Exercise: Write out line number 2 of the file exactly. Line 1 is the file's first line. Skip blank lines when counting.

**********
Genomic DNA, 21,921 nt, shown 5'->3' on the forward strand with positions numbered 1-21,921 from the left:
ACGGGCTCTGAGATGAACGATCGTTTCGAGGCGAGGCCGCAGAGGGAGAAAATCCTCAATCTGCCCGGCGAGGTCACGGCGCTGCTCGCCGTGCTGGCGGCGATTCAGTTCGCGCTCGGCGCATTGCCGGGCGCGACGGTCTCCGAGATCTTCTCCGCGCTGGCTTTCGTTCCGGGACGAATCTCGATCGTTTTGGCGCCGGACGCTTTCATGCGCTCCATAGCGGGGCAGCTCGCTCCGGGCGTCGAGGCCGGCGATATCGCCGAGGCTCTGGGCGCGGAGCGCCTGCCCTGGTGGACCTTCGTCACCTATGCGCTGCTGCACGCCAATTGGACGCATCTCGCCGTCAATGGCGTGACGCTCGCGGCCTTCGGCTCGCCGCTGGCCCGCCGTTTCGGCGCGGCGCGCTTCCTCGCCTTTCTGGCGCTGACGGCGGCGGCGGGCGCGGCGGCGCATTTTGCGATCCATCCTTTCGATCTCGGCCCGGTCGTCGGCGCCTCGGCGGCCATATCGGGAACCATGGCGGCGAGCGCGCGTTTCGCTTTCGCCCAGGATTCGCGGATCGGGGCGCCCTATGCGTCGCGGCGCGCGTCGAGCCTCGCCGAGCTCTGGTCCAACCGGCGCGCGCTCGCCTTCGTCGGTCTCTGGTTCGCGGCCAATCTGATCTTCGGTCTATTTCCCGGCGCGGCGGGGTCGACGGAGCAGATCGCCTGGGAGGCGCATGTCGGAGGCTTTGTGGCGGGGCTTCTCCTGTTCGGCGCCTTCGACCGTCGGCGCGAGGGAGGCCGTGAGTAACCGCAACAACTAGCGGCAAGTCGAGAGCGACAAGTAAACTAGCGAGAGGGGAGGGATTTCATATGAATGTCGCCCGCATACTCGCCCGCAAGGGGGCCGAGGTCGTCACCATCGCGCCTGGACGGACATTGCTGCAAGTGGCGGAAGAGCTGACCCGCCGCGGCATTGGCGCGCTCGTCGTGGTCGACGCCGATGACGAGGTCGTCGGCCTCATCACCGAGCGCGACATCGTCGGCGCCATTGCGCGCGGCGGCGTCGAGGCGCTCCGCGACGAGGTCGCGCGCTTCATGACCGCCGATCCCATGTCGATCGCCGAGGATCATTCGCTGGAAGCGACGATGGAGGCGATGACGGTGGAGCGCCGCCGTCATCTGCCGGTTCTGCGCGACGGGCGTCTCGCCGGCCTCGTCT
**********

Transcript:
ACGGGCTCTGAGATGAACGATCGTTTCGAGGCGAGGCCGCAGAGGGAGAAAATCCTCAATCTGCCCGGCGAGGTCACGGCGCTGCTCGCCGTGCTGGCGGCGATTCAGTTCGCGCTCGGCGCATTGCCGGGCGCGACGGTCTCCGAGATCTTCTCCGCGCTGGCTTTCGTTCCGGGACGAATCTCGATCGTTTTGGCGCCGGACGCTTTCATGCGCTCCATAGCGGGGCAGCTCGCTCCGGGCGTCGAGGCCGGCGATATCGCCGAGGCTCTGGGCGCGGAGCGCCTGCCCTGGTGGACCTTCGTCACCTATGCGCTGCTGCACGCCAATTGGACGCATCTCGCCGTCAATGGCGTGACGCTCGCGGCCTTCGGCTCGCCGCTGGCCCGCCGTTTCGGCGCGGCGCGCTTCCTCGCCTTTCTGGCGCTGACGGCGGCGGCGGGCGCGGCGGCGCATTTTGCGATCCATCCTTTCGATCTCGGCCCGGTCGTCGGCGCCTCGGCGGCCATATCGGGAACCATGGCGGCGAGCGCGCGTTTCGCTTTCGCCCAGGATTCGCGGATCGGGGCGCCCTATGCGTCGCGGCGCGCGTCGAGCCTCGCCGAGCTCTGGTCCAACCGGCGCGCGCTCGCCTTCGTCGGTCTCTGGTTCGCGGCCAATCTGATCTTCGGTCTATTTCCCGGCGCGGCGGGGTCGACGGAGCAGATCGCCTGGGAGGCGCATGTCGGAGGCTTTGTGGCGGGGCTTCTCCTGTTCGGCGCCTTCGACCGTCGGCGCGAGGGAGGCCGTGAGTAACCGCAACAACTAGCGGCAAGTCGAGAGCGACAAGTAAACTAGCGAGAGGGGAGGGATTTCATATGAATGTCGCCCGCATACTCGCCCGCAAGGGGGCCGAGGTCGTCACCATCGCGCCTGGACGGACATTGCTGCAAGTGGCGGAAGAGCTGACCCGCCGCGGCATTGGCGCGCTCGTCGTGGTCGACGCCGATGACGAGGTCGTCGGCCTCATCACCGAGCGCGACATCGTCGGCGCCATTGCGCGCGGCGGCGTCGAGGCGCTCCGCGACGAGGTCGCGCGCTTCATGACCGCCGATCCCATGTCGATCGCCGAGGATCATTCGCTGGAAGCGACGATGGAGGCGATGACGGTGGAGCGCCGCCGTCATCTGCCGGTTCTGCGCGACGGGCGTCTCGCCGGCCTCGTCT